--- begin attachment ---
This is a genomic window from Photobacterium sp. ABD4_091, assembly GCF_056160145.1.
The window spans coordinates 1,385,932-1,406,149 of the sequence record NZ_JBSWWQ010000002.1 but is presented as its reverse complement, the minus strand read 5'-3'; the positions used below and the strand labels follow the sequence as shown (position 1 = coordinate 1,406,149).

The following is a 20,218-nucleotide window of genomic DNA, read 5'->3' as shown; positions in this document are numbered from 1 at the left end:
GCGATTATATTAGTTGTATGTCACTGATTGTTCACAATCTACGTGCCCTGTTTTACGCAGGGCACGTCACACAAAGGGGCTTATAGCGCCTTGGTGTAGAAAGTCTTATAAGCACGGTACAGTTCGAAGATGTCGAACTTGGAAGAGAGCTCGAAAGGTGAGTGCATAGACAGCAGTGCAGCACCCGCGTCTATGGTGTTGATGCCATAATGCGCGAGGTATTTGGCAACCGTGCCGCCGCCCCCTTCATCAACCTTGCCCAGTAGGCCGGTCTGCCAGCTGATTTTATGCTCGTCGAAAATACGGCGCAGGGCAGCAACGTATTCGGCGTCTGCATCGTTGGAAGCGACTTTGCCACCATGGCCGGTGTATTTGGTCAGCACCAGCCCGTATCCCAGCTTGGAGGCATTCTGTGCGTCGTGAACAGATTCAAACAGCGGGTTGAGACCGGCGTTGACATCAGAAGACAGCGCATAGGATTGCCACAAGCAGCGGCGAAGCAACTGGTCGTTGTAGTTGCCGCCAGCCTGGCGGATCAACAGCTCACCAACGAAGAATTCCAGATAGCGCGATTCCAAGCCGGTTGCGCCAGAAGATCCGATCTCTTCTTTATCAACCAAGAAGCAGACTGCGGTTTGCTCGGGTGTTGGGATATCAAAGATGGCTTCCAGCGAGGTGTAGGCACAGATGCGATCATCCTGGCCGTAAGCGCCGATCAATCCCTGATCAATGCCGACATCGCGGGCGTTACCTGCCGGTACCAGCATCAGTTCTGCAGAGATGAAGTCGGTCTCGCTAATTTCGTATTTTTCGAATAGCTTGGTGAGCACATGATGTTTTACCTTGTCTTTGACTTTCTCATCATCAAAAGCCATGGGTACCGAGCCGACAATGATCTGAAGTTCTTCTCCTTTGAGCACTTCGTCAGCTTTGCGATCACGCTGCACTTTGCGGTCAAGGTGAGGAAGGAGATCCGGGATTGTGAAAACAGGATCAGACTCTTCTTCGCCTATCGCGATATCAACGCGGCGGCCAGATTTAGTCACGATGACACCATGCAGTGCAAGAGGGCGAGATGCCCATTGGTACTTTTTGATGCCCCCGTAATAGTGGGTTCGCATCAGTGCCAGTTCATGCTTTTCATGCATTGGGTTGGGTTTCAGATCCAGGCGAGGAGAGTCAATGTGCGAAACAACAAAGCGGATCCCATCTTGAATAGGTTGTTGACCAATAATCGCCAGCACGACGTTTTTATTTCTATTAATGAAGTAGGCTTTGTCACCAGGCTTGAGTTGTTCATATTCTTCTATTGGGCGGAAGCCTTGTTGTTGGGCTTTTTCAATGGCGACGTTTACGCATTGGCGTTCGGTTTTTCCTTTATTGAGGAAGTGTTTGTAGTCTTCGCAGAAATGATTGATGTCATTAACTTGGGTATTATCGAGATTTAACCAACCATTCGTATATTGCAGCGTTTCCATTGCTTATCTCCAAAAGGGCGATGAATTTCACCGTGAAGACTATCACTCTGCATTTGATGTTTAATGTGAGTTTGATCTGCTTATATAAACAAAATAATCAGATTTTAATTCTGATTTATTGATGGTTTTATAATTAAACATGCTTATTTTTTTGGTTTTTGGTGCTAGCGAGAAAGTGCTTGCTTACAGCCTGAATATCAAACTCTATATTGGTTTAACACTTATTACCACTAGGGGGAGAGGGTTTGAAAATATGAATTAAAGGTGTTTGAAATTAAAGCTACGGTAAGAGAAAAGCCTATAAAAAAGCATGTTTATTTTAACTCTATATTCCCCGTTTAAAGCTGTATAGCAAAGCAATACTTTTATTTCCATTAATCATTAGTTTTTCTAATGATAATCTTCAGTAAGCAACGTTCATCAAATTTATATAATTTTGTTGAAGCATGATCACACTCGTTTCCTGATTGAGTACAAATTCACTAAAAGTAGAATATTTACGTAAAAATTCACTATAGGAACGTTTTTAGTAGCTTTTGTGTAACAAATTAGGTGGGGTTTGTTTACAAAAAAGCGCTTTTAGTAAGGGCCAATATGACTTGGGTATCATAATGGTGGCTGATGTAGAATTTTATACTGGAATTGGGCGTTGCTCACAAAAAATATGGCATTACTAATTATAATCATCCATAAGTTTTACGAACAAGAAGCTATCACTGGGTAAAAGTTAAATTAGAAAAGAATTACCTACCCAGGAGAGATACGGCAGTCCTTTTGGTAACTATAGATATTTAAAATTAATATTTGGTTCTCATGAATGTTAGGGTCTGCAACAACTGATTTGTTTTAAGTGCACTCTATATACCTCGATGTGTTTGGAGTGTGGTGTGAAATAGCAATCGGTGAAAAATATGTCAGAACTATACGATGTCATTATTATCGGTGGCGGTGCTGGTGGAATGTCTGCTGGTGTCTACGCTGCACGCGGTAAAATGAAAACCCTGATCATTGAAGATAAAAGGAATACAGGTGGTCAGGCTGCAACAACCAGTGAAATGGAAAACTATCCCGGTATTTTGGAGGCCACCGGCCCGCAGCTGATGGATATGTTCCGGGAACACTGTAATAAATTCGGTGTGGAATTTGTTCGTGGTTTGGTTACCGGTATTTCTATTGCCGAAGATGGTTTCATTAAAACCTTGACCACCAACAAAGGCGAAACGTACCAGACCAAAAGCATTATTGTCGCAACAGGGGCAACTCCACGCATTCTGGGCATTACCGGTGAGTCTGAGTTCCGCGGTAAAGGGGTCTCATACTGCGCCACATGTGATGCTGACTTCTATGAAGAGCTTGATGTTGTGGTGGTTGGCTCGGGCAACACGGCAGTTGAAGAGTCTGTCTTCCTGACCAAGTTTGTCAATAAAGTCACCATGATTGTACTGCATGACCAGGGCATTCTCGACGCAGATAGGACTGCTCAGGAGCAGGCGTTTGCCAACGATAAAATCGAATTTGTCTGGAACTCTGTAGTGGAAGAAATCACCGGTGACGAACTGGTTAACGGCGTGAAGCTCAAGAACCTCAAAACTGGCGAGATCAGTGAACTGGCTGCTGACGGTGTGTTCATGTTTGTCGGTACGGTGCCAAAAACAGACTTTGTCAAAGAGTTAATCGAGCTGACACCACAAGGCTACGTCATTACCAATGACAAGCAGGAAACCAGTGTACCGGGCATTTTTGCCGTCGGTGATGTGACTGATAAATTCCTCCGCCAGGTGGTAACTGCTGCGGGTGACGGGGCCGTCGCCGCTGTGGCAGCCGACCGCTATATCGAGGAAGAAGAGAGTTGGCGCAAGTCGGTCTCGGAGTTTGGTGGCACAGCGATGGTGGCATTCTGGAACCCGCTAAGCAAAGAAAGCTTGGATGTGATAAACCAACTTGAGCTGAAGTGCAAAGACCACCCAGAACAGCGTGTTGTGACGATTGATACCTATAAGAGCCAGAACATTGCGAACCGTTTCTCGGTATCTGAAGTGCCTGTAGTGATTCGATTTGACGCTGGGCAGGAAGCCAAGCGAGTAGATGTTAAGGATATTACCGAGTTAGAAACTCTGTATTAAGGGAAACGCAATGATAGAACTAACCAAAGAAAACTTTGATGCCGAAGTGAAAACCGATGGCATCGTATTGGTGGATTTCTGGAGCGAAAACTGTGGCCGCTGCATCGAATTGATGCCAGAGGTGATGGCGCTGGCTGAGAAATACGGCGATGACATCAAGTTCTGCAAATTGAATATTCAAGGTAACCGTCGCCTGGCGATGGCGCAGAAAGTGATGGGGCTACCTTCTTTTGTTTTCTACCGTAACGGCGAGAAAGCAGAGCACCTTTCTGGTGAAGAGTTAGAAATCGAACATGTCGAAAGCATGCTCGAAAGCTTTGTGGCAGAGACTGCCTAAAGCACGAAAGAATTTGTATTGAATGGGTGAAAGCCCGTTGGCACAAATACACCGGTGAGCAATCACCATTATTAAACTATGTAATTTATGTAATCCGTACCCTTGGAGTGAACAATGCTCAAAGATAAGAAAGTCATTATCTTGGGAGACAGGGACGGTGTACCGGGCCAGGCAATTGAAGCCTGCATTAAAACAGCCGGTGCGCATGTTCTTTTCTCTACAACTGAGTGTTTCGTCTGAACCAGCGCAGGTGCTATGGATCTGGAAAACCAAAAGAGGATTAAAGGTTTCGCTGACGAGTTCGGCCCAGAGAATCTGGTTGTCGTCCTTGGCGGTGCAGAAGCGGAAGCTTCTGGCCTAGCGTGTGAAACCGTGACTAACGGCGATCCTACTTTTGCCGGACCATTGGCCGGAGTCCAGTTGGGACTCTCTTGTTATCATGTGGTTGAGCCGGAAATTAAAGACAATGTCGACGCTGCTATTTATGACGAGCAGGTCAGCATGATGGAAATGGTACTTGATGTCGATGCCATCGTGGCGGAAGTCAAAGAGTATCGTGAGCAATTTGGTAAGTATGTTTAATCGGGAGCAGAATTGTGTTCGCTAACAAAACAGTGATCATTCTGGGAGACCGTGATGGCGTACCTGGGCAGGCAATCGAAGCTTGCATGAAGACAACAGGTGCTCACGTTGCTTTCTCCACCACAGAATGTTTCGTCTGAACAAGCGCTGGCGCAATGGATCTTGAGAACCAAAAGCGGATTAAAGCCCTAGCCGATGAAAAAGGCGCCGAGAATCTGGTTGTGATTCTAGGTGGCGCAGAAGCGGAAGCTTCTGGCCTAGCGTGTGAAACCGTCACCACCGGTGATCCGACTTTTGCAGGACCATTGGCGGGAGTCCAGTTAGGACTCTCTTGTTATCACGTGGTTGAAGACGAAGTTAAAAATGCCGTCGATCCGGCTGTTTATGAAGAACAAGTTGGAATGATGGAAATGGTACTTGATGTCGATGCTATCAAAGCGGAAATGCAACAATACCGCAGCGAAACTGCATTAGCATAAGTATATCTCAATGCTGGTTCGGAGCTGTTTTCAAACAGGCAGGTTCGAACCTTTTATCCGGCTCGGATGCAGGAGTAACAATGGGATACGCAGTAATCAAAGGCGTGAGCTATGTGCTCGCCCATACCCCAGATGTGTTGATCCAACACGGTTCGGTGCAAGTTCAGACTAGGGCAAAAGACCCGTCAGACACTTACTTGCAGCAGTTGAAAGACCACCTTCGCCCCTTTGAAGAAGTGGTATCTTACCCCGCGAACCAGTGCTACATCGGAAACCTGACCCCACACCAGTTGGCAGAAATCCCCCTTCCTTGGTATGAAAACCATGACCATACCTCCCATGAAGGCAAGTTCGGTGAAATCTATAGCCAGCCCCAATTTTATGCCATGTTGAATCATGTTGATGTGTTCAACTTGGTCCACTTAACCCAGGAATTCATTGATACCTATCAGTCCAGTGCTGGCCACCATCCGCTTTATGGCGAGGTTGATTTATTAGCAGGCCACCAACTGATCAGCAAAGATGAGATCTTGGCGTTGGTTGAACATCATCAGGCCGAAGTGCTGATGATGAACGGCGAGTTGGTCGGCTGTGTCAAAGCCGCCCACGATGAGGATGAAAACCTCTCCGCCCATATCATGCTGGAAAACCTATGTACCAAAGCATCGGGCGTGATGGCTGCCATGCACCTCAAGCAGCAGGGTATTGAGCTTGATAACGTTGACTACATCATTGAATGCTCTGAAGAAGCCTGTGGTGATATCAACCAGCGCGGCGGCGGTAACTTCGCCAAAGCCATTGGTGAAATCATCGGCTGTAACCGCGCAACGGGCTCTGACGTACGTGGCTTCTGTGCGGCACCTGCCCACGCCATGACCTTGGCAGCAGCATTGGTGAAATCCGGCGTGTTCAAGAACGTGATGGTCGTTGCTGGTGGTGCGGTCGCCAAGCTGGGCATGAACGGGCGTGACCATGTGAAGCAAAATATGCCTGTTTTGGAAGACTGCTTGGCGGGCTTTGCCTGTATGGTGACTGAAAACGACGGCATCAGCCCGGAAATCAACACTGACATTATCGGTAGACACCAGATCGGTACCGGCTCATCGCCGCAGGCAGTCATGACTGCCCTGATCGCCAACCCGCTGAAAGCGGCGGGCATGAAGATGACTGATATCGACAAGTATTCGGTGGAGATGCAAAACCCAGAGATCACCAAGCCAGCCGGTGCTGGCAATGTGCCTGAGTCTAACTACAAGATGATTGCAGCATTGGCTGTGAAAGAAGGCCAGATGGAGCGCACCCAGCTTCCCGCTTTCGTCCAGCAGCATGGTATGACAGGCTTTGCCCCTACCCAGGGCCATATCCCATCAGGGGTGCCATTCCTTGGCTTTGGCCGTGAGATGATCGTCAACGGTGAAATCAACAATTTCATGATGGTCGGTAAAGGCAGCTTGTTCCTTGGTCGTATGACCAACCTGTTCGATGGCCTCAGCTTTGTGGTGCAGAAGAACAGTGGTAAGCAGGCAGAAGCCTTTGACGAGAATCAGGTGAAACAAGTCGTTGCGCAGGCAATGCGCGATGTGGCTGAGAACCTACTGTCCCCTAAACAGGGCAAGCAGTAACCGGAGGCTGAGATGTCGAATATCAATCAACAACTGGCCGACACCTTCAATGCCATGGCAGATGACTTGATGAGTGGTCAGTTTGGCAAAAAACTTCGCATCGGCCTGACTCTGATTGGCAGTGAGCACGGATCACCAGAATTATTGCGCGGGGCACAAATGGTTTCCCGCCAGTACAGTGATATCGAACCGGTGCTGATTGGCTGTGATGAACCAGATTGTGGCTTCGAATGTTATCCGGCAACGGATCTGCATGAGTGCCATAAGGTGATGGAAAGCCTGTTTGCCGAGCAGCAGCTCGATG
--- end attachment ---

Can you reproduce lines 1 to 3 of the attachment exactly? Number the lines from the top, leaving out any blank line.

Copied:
This is a genomic window from Photobacterium sp. ABD4_091, assembly GCF_056160145.1.
The window spans coordinates 1,385,932-1,406,149 of the sequence record NZ_JBSWWQ010000002.1 but is presented as its reverse complement, the minus strand read 5'-3'; the positions used below and the strand labels follow the sequence as shown (position 1 = coordinate 1,406,149).

The following is a 20,218-nucleotide window of genomic DNA, read 5'->3' as shown; positions in this document are numbered from 1 at the left end: